Quick and Easy Surveys

Written by Donna Boucher

Donna has been a teacher, math instructional coach, interventionist, and curriculum coordinator. A frequent speaker at state and national conferences, she shares her love for math with a worldwide audience through her website, Math Coach’s Corner. Donna is also the co-author of Guided Math Workshop.

Mini Lessons for Math Practice

The idea of Quick Surveys comes from the book Minilessons for Math Practice, Grades K-2. Graphs are great tools for exploring many number concepts: addition, subtraction, counting, comparison (greater than, less than, equal), and when they are based on student interests, they make math more engaging. I can’t take credit for the graphing method shown in the picture below (I found it on Pinterest), but I LOVE it! I like the simplicity of it and how it’s such a great visual representation for comparing. It could be easily adapted for other than “yes” and “no” questions. The book, for example, uses things like  “shoelaces” and “no shoelaces” as the column headings. Just put your headings on index cards and tape them over the “yes” and “no” headings. As kiddos come in the room, they take their clothespin (see the names on them?) and respond to the survey. The discussion about the survey could take place during a math warm-up later in the day. And your first question should always be What do you notice? or What can you say about the graph? Think of all the responses that could be generated from this graph:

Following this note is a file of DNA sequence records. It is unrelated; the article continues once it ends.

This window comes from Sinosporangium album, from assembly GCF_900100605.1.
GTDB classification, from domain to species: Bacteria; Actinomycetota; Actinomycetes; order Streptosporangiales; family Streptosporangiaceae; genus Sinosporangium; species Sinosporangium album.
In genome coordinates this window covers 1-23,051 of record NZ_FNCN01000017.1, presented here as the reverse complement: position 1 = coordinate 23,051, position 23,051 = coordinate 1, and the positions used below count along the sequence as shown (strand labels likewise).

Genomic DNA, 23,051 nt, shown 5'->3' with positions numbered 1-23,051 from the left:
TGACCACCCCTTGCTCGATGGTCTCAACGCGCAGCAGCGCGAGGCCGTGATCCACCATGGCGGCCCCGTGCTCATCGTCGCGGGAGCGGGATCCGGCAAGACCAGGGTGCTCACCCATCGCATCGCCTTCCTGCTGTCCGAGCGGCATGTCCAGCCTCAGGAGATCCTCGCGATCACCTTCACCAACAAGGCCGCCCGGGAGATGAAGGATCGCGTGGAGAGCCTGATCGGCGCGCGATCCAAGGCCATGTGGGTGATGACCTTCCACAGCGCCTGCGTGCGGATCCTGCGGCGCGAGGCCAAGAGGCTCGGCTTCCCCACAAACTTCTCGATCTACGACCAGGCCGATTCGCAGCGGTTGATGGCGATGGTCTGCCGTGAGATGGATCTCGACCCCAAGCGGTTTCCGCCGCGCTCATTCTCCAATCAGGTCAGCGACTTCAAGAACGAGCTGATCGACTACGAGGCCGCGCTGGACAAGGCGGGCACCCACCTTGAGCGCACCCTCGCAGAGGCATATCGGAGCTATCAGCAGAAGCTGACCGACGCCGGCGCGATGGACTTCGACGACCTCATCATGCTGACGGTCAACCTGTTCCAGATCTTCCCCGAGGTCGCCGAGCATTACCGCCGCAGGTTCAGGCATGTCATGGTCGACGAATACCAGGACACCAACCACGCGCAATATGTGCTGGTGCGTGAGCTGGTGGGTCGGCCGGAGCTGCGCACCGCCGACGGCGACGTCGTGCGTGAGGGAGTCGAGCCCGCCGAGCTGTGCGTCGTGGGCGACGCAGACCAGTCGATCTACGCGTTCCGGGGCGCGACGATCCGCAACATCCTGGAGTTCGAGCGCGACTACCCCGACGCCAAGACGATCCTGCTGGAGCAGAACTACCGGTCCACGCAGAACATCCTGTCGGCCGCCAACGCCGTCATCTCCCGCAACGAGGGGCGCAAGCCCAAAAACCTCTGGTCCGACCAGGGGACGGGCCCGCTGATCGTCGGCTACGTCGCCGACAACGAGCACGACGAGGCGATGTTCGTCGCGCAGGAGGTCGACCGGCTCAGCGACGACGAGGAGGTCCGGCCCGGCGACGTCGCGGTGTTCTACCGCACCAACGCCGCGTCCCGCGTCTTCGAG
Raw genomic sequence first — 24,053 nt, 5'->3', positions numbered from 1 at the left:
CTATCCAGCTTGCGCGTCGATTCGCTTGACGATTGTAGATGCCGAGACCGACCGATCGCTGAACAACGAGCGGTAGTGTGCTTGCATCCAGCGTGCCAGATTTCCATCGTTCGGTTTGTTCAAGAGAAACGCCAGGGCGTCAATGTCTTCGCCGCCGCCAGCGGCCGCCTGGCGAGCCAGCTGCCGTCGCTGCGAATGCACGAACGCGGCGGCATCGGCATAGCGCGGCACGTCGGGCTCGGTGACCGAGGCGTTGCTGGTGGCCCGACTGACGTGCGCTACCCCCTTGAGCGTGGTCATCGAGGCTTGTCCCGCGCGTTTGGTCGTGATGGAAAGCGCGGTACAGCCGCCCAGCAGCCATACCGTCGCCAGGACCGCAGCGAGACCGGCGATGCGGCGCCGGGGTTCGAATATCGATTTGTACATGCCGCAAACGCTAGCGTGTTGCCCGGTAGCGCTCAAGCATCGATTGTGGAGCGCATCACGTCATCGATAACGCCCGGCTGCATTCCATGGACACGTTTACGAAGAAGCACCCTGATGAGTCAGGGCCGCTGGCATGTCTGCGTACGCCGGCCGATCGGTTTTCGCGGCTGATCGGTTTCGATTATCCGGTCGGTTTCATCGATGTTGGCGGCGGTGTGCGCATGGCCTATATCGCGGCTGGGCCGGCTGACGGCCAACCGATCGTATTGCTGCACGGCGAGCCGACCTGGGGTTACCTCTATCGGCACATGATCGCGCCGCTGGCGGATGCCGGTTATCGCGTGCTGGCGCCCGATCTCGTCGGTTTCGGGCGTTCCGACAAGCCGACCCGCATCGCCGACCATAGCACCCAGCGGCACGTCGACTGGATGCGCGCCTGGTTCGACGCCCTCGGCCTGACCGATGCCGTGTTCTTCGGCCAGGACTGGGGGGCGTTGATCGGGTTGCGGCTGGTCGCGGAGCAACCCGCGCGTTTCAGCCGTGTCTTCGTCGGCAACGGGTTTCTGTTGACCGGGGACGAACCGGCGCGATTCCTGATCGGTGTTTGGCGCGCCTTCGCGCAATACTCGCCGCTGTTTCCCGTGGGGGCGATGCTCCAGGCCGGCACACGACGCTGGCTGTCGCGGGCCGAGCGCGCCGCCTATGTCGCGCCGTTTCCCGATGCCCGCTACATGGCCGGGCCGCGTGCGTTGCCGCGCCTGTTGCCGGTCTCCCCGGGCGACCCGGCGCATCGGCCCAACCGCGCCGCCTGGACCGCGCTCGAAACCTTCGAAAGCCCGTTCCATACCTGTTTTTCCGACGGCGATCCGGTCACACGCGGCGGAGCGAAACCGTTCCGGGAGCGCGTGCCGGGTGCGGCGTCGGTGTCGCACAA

1. More people like gingerbread
  2. Fewer people don’t like gingerbread
  3. Gingerbread got the most votes
  4. 17 kids voted total
  5. 7 more kids voted that they liked gingerbread
  6. 12 kids like gingerbread
  7. There are 19 in our class, but only 17 voted; 2 kids didn’t vote

I made this simple little form so the kids can move their concrete learning (clothespins on the graph) to representational learning. They could also use the form to write their own questions and poll their classmates. Click on the picture to download your copy for free.

Here’s another version of the graph. This one is half-page and goes to 25. It also has a second page that is blank instead of saying “yes” and “no”, so it’s more flexible.

25 Comments

    • Donna Boucher

      My pleasure, Elizabeth. 🙂

      Reply
    • Donna Boucher

      Try again! I just fixed the share setting.

      Reply
  1. Amy Henchey

    I love this! I am also unable to get the google docs link to work it says it is “not found”. Could you possibly email it to me?
    Thanks!
    Amy
    [email protected]

    Reply
    • Donna Boucher

      Should be “found” now. 🙂

      Reply
  2. Laura

    ditto on the google docs issue. “Not Found Error 404”. We started back to school yesterday I can’t wait to use this with the kids!

    Reply
    • Donna Boucher

      Thanks for the heads up, guys! I hadn’t “shared” the document. Oops. It’s fixed now—please try again! Sorry for the trouble.

      Reply
  3. Corinna

    Wow! I’ve always done lots of graphing during my calendar time, but this is such a clever way to make it quick and easy! Love it!

    Reply
    • Donna Boucher

      I know! We’ve traditionally used pocket charts, but I like this so much better.